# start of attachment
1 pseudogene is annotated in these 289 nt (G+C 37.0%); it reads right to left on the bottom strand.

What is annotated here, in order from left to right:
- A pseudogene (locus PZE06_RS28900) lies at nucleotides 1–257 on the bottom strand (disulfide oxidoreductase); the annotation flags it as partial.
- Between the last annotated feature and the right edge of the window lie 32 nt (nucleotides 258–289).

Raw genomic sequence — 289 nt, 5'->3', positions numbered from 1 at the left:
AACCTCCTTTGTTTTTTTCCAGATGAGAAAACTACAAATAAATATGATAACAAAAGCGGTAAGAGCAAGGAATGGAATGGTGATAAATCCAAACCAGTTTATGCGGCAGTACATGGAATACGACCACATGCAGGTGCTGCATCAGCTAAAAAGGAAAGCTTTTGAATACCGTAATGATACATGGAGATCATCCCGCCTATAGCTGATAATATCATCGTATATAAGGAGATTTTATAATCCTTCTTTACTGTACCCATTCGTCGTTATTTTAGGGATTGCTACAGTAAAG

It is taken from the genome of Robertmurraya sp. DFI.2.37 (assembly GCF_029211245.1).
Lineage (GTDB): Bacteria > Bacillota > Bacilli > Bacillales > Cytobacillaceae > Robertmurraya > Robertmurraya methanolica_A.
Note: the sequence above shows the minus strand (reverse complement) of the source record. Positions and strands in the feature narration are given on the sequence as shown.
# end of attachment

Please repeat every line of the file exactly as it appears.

1 pseudogene is annotated in these 289 nt (G+C 37.0%); it reads right to left on the bottom strand.

What is annotated here, in order from left to right:
- A pseudogene (locus PZE06_RS28900) lies at nucleotides 1–257 on the bottom strand (disulfide oxidoreductase); the annotation flags it as partial.
- Between the last annotated feature and the right edge of the window lie 32 nt (nucleotides 258–289).

Raw genomic sequence — 289 nt, 5'->3', positions numbered from 1 at the left:
AACCTCCTTTGTTTTTTTCCAGATGAGAAAACTACAAATAAATATGATAACAAAAGCGGTAAGAGCAAGGAATGGAATGGTGATAAATCCAAACCAGTTTATGCGGCAGTACATGGAATACGACCACATGCAGGTGCTGCATCAGCTAAAAAGGAAAGCTTTTGAATACCGTAATGATACATGGAGATCATCCCGCCTATAGCTGATAATATCATCGTATATAAGGAGATTTTATAATCCTTCTTTACTGTACCCATTCGTCGTTATTTTAGGGATTGCTACAGTAAAG

It is taken from the genome of Robertmurraya sp. DFI.2.37 (assembly GCF_029211245.1).
Lineage (GTDB): Bacteria > Bacillota > Bacilli > Bacillales > Cytobacillaceae > Robertmurraya > Robertmurraya methanolica_A.
Note: the sequence above shows the minus strand (reverse complement) of the source record. Positions and strands in the feature narration are given on the sequence as shown.